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Take That Ducati

Andrea Dovisiozo posts a perfect job application from the top step of the MotoGP podium in a crash-strewn Austrian Grand Prix.

After confirming he is deserting Ducati and looking for a new home in 2021, Dovi is controlled and emphatic in a race that is red-flagged and re-started after a horrifying crash between Johann Zarco and Franco Morbidelli.

Jack Miller leads for a long time, but the Aussie is eventually demoted to third just two corners from the final flag when the soft-compound tyres on his Ducati leave him unable to defend against against Alex Rins on a Suzuki.

Dovisiozo wins just a day after confirming he will leave the factory Ducati outfit at the end of the season after tense contract renewal negotiations broke down and claws back to within 11 points of Fabio Quartararo’s championship lead with an emphatic and historic win in the shortened 20-lap sprint.

The victory maintains Ducati’s unbeaten record at the Red Bull Ring and scores the Italian marque’s 50th MotoGP victory.

Dovi rides a perfectly-managed race, fending off numerous attacks from the likes of KTM’s Pol Espargaro and Suzuki’s Rins in the early stages as Miller attempts a breakaway on his alternative soft tyre set-up.

But the gamble fails for the Aussie ace as Dovizioso stalks his way into the lead at half-race distance and cruises to a comfortable back-to-back win at the Red Bull Ring.

“I am impressed with our comeback from Brno, because that was really, really bad,” Dovizioso says, referring to his struggles in finishing 11th at the previous Czech Republic Grand Prix.

“I was able to ride in a smooth way and be consistent. I could decide the pace.”

Mir is stoked to steal second from Miller on the final lap, scoring his first podium and Suzuki’s first of the season.

“It is an amazing day,” he says.

“We have had the pace to be on the podium for a long time, so I am so happy to finish my race on the podium in second position.”

Miller is content to hang onto third – his best finish of the year – and reclaim seventh place on the championship table. He wins the hole-shot in both the original race start and the re-start, leads the opening laps of both stages and brilliantly defends from Mir for almost 10 laps, only to run wide with two corners to the flag.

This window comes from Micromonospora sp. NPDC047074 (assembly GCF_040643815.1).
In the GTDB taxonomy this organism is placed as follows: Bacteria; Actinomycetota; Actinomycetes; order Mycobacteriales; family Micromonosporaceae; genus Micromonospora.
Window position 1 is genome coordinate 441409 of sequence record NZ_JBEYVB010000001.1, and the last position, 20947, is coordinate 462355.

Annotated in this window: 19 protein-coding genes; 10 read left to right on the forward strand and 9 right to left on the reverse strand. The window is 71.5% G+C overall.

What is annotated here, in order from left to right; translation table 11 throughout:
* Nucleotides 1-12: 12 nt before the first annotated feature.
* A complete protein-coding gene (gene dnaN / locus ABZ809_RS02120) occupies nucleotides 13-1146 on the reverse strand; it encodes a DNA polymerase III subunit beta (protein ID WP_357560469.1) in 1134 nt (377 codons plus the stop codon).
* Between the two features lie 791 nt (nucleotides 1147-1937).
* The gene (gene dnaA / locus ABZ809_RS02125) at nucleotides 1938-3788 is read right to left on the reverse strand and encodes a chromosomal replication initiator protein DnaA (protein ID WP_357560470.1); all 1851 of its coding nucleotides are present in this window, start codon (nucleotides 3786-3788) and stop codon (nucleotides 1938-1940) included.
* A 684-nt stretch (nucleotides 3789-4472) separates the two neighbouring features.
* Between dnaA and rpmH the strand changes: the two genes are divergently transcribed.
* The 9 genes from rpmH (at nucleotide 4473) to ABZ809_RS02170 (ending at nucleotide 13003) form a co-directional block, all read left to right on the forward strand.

“We didn’t have any other options,” he says when asked why he chose the soft/soft tyre selection in the re-started 20-lap race.

“I gave it my maximum. I just had to try and do what I did and push away at the start. I just missed second place, but I am happy to be up here on the podium.”

Last-race winner Brad Binder takes advantage of numerous crashes to salvage fourth position from a lowly 17th on the grid, just ahead of Valentino Rossi with Takaaki Nakagami as the leading Honda rider – again – on his year-old machine in sixth.

Among those to throw away big points-paying finishes are Binder’s KTM team mate Espargaro, who is leading the opening section of the race when it is red-flagged. Clearly incensed with dropping back to fourth in the second section he runs wide at turn four and returns to the track right into the path of Tech3 KTM’s Miguel Oliviera – taking them both out.

Suzuki’s Alex Rins also has a shot at victory, overtaking Dovizioso for the lead but immediately losing the front-end and crashing out.

But the biggest incident happens after nine laps from the original race start when Johann Zarco and Franco Morbidelli – both of whom finished on the podium at the previous race at Brno – knock each other off through the 280km/h kink before the braking area of Turn 3.

As they slide on the grass, both of their bikes continue on at full speed, Morbidelli’s managing to stay upright before ricocheting off the infield barrier and then miraculously and narrowly missing veteran Rossi on the exit of Turn 3.

Zarco’s Ducati barrel-rolls on its side, breaking up as it skips across the circuit on the other side of Rossi’s bike. The nine-time champion literally escapes serious injury by mere millimetres on either side.

Zarco walks away from the incident, but Morbidelli is stretchered away from the scene before walking into an ambulance. His Petronas-Yamaha team later confirms he suffered minor injuries to his hand and shoulder and should be fit to line-up again for next weekend’s Styrian Grand Prix at the same circuit.

It is another horrible race for championship leader Quartararo, who can only manage eighth place, while pole sitter – and early-season challenger – Maverick Vinales charges back to 10th after dropping to last position with electrical troubles on his factory Yamaha.

The Spaniard remains third on the leaderboard – 19 points behind Quartararo – while Binder climbs a position higher to fourth, overtaking Rossi with Nakagami just one point behind in sixth.

Austrian Grand Prix
Red Bull Ring

1Andrea DoviziosoDucati
2Joan MirSuzuki
3Jack MillerDucati
4Brad BinderKTM
5Valentino RossiYamaha
6Takaaki NakagamiHonda
7Danilo PetrucciDucati
8Fabio QuartararoYamaha
9Iker LecuonaKTM
10Maverick VinalesYamaha

Championship points:

1 Quartararo67
2 Dovizioso56
3 Binder41
4 Rossi38
5 Nakagami37
6 Miller36

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